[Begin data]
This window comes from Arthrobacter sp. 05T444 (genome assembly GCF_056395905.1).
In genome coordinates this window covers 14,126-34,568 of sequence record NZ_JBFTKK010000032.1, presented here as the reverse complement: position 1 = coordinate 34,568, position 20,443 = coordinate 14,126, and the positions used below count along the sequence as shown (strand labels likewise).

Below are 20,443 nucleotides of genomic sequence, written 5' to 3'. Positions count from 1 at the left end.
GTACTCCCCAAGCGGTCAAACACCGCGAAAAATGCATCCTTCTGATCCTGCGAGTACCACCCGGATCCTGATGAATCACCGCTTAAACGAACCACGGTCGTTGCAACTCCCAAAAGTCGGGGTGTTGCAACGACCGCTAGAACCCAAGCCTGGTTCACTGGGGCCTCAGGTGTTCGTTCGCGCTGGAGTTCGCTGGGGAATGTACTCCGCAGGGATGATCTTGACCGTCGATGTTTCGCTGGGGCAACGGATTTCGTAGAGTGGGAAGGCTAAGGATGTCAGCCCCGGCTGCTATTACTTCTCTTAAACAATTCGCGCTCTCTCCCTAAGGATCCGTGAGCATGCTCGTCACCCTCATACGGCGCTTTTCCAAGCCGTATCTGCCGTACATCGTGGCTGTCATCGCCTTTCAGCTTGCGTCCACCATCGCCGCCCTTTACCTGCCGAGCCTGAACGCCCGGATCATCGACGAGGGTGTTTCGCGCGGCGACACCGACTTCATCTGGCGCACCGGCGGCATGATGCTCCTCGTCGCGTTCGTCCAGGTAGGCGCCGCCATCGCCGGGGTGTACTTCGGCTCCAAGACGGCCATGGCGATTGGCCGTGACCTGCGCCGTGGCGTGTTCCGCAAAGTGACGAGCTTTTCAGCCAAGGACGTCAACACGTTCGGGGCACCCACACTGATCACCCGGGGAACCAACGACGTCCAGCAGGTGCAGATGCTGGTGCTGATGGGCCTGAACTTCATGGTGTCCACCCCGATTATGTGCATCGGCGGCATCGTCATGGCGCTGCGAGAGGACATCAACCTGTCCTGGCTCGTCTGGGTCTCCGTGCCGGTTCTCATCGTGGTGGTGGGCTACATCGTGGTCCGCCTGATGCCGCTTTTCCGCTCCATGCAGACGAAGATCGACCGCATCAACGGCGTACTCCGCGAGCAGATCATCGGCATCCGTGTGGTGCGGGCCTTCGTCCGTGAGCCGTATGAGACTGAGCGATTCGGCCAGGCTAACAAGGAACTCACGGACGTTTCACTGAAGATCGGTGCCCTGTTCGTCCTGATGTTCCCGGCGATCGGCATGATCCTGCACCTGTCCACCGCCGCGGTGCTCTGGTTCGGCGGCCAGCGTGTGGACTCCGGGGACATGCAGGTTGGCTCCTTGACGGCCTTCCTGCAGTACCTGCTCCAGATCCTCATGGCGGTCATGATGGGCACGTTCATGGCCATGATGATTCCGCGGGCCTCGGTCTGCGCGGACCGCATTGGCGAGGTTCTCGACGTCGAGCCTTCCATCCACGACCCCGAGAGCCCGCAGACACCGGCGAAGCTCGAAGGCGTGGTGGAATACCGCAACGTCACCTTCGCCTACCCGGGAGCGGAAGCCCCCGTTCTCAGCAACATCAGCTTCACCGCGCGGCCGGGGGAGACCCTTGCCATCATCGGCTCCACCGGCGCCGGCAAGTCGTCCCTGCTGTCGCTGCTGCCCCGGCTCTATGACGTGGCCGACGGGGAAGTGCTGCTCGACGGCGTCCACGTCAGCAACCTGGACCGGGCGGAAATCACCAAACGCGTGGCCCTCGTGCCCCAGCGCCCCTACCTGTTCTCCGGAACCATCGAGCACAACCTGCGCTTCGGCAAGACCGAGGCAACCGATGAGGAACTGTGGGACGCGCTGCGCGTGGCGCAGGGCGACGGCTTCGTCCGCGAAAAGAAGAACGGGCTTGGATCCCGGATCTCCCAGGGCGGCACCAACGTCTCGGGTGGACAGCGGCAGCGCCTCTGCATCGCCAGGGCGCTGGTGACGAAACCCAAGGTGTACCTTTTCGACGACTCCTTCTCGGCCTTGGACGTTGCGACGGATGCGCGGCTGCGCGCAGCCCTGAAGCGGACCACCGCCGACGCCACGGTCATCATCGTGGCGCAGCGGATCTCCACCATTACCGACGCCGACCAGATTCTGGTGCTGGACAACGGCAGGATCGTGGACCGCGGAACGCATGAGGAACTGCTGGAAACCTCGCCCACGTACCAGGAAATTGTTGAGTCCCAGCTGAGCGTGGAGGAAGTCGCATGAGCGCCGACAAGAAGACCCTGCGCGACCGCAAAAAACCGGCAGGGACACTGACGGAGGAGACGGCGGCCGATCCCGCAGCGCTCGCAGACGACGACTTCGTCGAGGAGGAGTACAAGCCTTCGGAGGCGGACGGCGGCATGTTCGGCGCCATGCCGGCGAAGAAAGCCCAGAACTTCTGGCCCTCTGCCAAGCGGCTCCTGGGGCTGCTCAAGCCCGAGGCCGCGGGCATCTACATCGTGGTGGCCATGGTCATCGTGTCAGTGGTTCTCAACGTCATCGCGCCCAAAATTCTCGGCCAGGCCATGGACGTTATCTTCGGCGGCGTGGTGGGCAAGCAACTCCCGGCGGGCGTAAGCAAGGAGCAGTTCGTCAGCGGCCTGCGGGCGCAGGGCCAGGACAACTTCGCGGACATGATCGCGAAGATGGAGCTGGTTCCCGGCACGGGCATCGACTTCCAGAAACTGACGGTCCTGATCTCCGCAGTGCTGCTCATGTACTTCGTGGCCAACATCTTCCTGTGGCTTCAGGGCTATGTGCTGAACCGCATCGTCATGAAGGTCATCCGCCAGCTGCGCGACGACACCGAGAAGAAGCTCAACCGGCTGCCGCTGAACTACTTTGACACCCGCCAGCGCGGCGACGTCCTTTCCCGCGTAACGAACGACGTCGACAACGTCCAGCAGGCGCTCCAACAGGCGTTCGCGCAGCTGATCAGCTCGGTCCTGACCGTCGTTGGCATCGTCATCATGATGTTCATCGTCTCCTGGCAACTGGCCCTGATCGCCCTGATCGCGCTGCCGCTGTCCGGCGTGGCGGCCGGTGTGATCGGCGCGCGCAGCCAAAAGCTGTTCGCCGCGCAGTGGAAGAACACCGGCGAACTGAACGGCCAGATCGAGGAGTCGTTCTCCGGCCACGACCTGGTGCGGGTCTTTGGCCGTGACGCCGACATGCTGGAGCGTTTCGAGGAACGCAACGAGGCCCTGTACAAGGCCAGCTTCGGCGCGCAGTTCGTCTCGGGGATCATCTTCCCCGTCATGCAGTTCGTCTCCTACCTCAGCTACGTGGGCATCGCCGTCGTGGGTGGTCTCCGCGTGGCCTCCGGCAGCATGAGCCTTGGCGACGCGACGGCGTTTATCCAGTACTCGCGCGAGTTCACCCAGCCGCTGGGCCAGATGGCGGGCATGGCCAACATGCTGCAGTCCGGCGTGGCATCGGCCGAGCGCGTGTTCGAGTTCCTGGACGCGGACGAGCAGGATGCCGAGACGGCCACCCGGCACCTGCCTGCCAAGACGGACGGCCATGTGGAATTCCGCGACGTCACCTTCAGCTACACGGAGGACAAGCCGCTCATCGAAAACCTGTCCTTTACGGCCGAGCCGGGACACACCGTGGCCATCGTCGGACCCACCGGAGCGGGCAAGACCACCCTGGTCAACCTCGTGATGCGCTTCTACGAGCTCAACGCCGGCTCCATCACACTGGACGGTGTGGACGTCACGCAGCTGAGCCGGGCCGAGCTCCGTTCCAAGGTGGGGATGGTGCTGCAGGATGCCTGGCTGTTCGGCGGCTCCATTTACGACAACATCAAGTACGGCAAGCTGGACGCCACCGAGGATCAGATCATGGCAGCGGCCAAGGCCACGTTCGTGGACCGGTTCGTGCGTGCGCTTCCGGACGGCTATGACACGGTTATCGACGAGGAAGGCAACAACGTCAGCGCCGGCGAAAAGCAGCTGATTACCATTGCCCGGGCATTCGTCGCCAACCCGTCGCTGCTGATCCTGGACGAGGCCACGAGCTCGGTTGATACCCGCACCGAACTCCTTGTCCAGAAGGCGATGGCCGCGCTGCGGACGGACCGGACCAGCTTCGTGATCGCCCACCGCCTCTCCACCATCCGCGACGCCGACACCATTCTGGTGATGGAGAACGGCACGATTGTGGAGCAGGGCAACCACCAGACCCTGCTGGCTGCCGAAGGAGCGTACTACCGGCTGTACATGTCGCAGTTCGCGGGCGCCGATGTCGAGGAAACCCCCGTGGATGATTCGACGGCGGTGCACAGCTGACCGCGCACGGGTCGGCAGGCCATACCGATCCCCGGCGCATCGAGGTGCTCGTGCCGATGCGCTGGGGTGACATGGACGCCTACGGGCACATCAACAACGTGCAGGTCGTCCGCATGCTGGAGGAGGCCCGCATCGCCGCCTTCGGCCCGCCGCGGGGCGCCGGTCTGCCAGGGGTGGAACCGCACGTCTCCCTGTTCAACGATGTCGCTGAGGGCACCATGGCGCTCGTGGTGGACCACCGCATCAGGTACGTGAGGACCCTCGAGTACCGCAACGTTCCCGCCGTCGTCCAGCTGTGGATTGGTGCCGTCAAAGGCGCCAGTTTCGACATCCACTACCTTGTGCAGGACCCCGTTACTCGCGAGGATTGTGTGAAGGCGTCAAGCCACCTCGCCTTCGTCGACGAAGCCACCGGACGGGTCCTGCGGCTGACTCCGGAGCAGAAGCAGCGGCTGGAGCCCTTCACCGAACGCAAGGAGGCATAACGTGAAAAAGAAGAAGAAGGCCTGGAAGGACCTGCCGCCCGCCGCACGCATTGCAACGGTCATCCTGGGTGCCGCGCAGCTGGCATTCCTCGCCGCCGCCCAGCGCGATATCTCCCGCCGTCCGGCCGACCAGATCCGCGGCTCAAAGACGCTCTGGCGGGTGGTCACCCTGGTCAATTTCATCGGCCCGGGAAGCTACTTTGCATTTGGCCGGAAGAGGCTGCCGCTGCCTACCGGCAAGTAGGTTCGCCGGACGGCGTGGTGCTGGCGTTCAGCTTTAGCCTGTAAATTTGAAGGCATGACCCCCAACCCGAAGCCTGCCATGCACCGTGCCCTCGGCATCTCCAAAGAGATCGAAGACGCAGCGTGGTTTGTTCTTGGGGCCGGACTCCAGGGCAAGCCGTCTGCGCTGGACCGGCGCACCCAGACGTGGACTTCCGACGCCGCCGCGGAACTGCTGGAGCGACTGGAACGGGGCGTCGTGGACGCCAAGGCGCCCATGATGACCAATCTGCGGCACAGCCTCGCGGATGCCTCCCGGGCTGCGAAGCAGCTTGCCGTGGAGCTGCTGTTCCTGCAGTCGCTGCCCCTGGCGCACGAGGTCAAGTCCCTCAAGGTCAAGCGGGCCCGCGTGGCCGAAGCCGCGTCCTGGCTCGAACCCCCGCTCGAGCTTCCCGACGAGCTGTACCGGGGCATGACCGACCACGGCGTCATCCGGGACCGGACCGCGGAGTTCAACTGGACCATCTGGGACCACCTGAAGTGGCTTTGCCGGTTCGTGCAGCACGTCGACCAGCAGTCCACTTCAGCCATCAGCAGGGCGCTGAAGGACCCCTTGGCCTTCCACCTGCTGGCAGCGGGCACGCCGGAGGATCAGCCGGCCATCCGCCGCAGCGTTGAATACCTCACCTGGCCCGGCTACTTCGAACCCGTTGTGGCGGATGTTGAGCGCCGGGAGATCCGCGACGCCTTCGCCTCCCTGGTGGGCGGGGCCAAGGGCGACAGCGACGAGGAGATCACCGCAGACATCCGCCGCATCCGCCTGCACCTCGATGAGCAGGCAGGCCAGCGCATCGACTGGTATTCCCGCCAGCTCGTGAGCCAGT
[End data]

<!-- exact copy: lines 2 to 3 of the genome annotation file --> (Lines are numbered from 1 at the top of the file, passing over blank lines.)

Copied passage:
In genome coordinates this window covers 14,126-34,568 of sequence record NZ_JBFTKK010000032.1, presented here as the reverse complement: position 1 = coordinate 34,568, position 20,443 = coordinate 14,126, and the positions used below count along the sequence as shown (strand labels likewise).

Below are 20,443 nucleotides of genomic sequence, written 5' to 3'. Positions count from 1 at the left end.